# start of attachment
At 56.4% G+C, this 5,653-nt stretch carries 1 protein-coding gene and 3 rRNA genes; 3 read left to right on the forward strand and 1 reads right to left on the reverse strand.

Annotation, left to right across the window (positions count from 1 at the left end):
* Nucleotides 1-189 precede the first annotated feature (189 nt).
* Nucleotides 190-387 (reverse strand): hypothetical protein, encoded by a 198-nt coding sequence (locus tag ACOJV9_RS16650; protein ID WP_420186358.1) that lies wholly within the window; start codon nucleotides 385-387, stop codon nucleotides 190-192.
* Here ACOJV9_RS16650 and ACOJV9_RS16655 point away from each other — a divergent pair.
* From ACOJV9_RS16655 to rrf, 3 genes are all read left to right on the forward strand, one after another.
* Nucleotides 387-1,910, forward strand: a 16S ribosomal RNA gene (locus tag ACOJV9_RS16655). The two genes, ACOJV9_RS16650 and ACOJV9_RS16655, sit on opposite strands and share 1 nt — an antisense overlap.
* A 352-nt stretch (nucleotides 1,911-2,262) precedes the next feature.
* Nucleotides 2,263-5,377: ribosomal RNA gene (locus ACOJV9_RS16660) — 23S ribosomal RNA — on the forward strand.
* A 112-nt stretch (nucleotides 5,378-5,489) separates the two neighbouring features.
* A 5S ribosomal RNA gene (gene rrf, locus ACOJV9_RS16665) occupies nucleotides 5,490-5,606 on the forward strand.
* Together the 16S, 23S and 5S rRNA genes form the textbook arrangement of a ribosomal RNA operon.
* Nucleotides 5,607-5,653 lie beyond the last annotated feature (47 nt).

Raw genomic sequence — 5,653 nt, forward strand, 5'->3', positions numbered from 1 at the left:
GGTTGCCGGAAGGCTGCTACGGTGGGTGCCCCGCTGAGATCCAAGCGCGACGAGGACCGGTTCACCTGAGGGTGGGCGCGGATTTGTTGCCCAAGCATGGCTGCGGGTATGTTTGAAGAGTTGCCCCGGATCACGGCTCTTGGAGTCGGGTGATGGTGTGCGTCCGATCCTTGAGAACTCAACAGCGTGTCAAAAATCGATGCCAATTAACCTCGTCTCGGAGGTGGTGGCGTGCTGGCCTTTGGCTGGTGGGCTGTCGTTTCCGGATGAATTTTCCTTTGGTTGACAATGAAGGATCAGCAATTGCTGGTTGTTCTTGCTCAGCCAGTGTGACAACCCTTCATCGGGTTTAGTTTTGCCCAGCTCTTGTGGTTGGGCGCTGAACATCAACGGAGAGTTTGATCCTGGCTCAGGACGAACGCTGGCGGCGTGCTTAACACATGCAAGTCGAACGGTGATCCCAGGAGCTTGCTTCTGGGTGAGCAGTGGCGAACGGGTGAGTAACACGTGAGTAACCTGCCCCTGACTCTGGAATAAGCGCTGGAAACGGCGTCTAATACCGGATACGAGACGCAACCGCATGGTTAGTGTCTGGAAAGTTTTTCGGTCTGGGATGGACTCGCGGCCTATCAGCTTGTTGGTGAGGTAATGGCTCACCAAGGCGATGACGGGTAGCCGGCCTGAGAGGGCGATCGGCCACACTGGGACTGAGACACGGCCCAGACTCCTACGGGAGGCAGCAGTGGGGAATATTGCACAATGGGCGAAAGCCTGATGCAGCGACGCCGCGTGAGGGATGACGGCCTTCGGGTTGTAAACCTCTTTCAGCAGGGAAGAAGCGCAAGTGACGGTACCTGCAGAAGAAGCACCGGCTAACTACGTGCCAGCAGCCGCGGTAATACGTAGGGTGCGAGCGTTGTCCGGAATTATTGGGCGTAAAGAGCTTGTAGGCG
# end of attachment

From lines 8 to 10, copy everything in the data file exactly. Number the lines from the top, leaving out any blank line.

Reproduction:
* A 352-nt stretch (nucleotides 1,911-2,262) precedes the next feature.
* Nucleotides 2,263-5,377: ribosomal RNA gene (locus ACOJV9_RS16660) — 23S ribosomal RNA — on the forward strand.
* A 112-nt stretch (nucleotides 5,378-5,489) separates the two neighbouring features.